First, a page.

Audio & Music: 8/6

DTS HD 5.1 supports the occasionally aggressive soundtrack. There is some bombastic events taking place and the rumbling and grumbling can rattle your floorboards or windows depending on the volume level (and the solid-ness of your foundations). Gort's arrival is tinny treble-intense.  Helicopters (a favorite of the audio mixers) to Tyler Bates' fully-ranged original score are sent throughout the room - plenty of bass and too many effect noises to guess at a number. While there are plenty of subtitle options - the disc is region-locked to 'A' - more's the pity for our UK counterparts who don't get the 51' edition as an extra in 1080P as we do (reviewed HERE).   


Operations: 7

I believe I counted three trailers before the main feature - but after that it was fairly smooth sailing with a non-intrusive menu structure and reasonable reaction time. Navigation - especially with the supplements - can get a little funky but it's only a few seconds. Once you get the PiP started - I couldn't figure out how to end it?  


Extras: 9

Well, you get the digital copy and the aforementioned 3rd disc (a Blu-ray!) of the original 1951 The Day the Earth Stood Still. The feature disc has a commendable audio commentary by Screenwriter David Scarpa. Additions include Picture-in-Picture: Bonus View: of Klaatu's Unseen Artifacts, a Build Your Own Gort Interactive Experience - then some featurettes - Re-Imagining The Day kind of production 'making off...' running 1/2 an hour, Unleashing Gort for 15 minutes discussing the effects surrounding the robot. Then there is Watching the Skies: In Search of Extraterrestrial Life with experts giving points on existence of life on other planets (one gal looks and sounds like a younger version of Kathy Bates!) - some ecologically-friendly - The Day the Earth was "Green" for 15-minutes, short three deleted scenes, Still Galleries and Enhanced for D-Box Motion Control Systems. Pretty stacked - especially taking into account the included extra discs.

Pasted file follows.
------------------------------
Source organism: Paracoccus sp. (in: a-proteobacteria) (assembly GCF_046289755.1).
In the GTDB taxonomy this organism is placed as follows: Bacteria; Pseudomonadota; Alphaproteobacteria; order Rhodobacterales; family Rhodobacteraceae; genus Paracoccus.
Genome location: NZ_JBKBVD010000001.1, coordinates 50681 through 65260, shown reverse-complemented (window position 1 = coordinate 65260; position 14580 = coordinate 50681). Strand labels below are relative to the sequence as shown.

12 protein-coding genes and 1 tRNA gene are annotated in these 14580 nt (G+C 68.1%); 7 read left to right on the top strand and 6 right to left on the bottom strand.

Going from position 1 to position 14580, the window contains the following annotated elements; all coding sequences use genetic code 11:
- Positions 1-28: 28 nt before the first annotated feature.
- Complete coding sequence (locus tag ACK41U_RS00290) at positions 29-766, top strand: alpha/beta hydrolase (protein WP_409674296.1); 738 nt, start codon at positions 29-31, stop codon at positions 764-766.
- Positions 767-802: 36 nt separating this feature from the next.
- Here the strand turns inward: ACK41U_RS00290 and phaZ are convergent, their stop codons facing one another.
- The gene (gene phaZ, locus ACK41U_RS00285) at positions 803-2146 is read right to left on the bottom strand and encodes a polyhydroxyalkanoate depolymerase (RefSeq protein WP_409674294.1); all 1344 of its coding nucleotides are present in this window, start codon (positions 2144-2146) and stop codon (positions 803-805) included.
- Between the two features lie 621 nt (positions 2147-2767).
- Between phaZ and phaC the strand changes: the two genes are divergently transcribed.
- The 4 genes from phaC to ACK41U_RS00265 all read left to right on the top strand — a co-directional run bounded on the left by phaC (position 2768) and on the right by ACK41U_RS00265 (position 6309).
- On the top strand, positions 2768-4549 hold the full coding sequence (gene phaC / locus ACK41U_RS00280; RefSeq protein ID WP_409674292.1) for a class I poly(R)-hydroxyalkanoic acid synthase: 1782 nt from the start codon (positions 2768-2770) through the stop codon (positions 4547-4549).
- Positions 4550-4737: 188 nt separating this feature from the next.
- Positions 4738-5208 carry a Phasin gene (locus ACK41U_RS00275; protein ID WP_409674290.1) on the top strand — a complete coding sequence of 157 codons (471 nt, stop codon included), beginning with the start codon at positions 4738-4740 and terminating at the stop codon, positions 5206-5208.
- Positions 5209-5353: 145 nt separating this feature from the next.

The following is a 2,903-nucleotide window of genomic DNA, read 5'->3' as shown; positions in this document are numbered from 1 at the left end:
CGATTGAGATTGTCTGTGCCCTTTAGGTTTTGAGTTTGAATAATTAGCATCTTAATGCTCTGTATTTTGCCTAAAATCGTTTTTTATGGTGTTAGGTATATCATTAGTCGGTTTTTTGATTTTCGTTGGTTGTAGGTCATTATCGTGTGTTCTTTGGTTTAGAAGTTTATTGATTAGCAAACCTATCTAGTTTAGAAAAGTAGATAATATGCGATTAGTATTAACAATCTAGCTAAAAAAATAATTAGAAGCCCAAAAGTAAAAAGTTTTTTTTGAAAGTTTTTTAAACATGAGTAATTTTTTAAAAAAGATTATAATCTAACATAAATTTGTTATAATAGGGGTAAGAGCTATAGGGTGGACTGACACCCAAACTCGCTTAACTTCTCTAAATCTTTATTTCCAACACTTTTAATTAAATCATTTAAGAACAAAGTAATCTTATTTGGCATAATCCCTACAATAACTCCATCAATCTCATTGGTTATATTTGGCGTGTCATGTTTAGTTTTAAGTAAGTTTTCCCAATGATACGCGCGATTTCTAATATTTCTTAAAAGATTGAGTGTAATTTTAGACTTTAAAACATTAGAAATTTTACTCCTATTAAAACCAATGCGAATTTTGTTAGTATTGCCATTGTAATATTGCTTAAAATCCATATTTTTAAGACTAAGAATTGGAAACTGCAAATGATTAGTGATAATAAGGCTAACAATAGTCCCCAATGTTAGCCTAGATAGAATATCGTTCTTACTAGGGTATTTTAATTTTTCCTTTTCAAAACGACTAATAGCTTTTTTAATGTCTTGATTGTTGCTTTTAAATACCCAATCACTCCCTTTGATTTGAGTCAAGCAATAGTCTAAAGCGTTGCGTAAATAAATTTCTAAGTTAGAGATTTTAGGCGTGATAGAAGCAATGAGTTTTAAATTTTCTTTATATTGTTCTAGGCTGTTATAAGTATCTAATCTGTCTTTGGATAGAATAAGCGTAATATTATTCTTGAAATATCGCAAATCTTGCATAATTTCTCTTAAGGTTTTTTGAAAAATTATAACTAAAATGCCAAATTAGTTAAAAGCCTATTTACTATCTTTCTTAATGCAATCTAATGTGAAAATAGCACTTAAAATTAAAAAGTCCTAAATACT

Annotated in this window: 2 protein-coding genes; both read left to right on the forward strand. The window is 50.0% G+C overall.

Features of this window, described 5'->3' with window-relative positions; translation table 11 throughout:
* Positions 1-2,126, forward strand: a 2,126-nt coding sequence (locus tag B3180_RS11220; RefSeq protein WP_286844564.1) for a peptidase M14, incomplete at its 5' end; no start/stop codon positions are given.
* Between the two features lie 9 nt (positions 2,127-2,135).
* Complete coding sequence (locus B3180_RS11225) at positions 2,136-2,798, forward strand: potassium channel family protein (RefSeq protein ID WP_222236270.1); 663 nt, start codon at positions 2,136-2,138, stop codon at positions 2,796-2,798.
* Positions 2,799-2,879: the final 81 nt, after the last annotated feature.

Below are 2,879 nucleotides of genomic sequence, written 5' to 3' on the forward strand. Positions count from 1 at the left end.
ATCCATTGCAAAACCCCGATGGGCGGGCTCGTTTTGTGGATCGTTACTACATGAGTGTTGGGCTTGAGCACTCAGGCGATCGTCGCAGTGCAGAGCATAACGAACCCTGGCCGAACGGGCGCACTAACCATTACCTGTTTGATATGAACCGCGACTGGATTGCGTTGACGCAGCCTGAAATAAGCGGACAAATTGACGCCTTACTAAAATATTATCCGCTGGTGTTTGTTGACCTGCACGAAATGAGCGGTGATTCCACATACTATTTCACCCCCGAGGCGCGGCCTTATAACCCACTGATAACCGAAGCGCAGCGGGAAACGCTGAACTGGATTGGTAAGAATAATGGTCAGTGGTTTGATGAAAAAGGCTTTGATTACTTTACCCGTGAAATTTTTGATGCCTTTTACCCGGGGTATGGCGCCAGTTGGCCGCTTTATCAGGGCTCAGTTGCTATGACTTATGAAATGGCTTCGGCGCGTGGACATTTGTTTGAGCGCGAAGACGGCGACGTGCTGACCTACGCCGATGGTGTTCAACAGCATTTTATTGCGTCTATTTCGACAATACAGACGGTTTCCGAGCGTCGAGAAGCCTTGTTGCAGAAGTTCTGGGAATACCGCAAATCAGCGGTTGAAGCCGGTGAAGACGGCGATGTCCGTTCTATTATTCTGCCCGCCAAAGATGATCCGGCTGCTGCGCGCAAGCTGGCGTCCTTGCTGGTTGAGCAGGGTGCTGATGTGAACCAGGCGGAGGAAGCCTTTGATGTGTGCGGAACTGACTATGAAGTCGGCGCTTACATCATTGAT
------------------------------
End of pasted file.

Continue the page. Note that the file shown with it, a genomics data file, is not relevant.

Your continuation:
Recommendation: 7

This is easy: If you don't already own the 1951 movie on Blu-ray, then buy this one since it contains that very disc as a bonus – the comparisons are instructive.  If you do, then rent this one for the sake of just that comparison.

Leonard Norwitz


This is another example to avoid the 'purists' dictating your home theater entertainment. I'd say give it a spin and judge for yourself. There are plenty of very definite positives to this flic. If the original had never been born - this would probably have been a much bigger hit. Comparisons are going to exist but a 1/2 century can do a lot... and this is coming from someone who worships the 51' version.

Gary Tooze



Leonard Norwitz + Gary Tooze
April 9th, 2009



About the Reviewer: I first noticed that some movies were actually "films" back around 1960 when I saw Seven Samurai (in the then popular truncated version), La Strada and The Third Man for the first time. American classics were a later and happy discovery.

My earliest teacher in Aesthetics was Alexander Sesonske, who encouraged the comparison of unlike objects. He opened my mind to the study of art in a broader sense, rather than of technique or the gratification of instantaneous events. My take on video, or audio for that matter – about which I feel more competent – is not particularly technical. Rather it is aesthetic, perceptual, psychological and strongly influenced by temporal considerations in much the same way as music. I hope you will find my musings entertaining and informative, fun, interactive and very much a work in progress.